Sandy Springs hopes third study propels Roswell Road corridor into walkable and vibrant city center

By David Pendered

Sandy Springs has moved into the public comment phase of a redevelopment study of the Roswell Road corridor that has an interesting objective: Success.

Mayor Eva Galambos rattles off from memory two previous efforts that came to naught, the first of them in 1967. That was 38 years before the community incorporated, and occurred at a time when Sandy Springs wanted to become the retail district that instead went in 1971 to Perimeter Mall. A second study in 2002 fizzled out.

Roswell Road

From this? - Roswell Road and the adjacent area is being evaluated for its potential redevelopment. Photos: David Pendered

“In neither instance did we know the property owners, and in neither case did we have economic realities as part of the plan,” Galambos said Thursday. “I don’t want anymore plans that are pie-in-the-sky and not realistic.”

To conduct its third redevelopment study, Sandy Springs has retained Boston-based Goody Clancy. The firm won awards for its recent work in the bustling Emory University area, conducted on behalf of Clifton Community Partnership.

Goody Clancy has its work cut out in Sandy Springs.

The city has not been spared the reality of the recession and its lingering aftermath. Vacant storefronts and available homes remain in several developments that sprouted up during the heyday of the suburban renaissance movement, which swept Atlanta’s close-in suburbs in the early 2000s.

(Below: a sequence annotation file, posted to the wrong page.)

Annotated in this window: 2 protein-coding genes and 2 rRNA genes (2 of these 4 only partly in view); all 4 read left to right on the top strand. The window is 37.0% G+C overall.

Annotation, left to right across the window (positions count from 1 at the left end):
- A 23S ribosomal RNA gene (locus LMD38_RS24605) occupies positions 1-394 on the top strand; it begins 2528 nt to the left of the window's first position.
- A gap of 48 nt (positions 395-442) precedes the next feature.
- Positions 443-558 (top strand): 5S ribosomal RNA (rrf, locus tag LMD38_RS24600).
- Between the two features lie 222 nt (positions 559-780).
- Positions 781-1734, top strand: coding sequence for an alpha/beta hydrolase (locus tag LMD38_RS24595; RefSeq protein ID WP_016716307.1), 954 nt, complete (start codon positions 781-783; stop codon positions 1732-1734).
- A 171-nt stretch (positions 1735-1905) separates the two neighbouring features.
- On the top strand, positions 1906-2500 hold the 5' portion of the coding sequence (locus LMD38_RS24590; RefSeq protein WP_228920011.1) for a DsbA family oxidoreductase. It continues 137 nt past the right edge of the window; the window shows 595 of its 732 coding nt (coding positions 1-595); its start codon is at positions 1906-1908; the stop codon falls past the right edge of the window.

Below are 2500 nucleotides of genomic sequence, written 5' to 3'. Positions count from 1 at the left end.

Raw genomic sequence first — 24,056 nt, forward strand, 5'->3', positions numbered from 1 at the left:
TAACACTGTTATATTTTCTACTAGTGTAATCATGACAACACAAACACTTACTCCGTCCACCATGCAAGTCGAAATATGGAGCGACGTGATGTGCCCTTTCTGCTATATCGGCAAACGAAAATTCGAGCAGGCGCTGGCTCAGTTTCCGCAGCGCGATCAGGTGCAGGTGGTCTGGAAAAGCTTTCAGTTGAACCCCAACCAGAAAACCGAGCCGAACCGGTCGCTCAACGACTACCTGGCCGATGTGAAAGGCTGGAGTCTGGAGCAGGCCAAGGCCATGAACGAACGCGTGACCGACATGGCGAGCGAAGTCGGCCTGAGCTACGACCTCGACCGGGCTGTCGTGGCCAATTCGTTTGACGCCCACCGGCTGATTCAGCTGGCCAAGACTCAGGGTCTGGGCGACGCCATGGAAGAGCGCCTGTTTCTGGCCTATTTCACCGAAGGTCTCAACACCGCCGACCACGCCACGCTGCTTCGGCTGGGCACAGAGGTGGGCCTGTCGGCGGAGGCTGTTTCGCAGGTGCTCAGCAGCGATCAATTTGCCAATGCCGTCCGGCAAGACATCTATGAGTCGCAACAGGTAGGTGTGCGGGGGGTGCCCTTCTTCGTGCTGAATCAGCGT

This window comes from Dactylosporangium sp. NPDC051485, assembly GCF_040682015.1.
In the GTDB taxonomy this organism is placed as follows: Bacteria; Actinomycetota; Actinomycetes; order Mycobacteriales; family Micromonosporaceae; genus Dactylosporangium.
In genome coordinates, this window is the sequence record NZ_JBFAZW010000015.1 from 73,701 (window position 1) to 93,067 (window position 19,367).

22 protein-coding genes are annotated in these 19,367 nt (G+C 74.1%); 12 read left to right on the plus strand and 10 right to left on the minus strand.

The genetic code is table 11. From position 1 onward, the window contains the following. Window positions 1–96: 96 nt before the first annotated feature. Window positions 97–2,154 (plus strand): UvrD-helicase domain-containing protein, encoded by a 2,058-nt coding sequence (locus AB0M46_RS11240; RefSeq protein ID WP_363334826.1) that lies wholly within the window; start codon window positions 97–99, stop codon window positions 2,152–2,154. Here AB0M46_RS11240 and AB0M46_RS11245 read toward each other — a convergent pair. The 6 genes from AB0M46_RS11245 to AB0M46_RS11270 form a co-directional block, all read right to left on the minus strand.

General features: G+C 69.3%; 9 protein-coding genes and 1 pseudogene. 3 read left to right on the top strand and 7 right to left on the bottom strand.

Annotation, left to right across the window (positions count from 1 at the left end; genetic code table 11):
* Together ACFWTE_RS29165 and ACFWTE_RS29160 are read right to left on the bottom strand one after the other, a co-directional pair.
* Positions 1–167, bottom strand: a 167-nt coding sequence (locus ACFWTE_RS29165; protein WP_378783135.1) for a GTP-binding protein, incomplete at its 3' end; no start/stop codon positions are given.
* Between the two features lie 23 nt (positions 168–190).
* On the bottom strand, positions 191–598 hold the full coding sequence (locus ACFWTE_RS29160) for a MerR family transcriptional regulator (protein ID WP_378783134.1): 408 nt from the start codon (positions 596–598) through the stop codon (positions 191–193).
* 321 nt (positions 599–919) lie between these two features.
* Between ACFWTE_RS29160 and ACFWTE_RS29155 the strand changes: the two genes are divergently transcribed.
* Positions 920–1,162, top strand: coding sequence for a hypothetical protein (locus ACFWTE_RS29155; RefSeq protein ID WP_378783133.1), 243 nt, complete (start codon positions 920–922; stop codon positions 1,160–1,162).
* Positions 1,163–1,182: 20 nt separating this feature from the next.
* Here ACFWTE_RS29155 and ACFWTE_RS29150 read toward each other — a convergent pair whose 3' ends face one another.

Part of the problem facing those projects is the vicious circle of construction finance, according to several developers who lost their projects to lenders.

Sandy Springs Place

To this? - Sandy Springs Place, a street just off Roswell Road, now offers townhomes next to tree-lined sidewalks.

The developers explained that new places are expensive to build. That means leases are expensive, which results in restaurants or shops pricing their products accordingly. Often, they are too costly for the everyday needs of many nearby residents and the shops fail.

That said, Sandy Springs’ current redesign effort begins with support from the business community. In April 2011, the Main Street Alliance presented its wish list to a receptive Sandy Springs City Council. At the time, Galambos said it was the first time property owners joined in the conversation about reshaping the city’s downtown area.

One of the alliance’s main recommendations was for commercial properties to be allowed to share parking, storm water retention and greenspace, rather than require each property to provide for itself. Another idea was to create zoning codes that allow homes and shops to be built on the same property.

Goody Clancy’s study will focus on redeveloping the Roswell Road corridor.

City Walk Sandy Springs

City Walk Sandy Springs has both vacant and occupied retail spaces.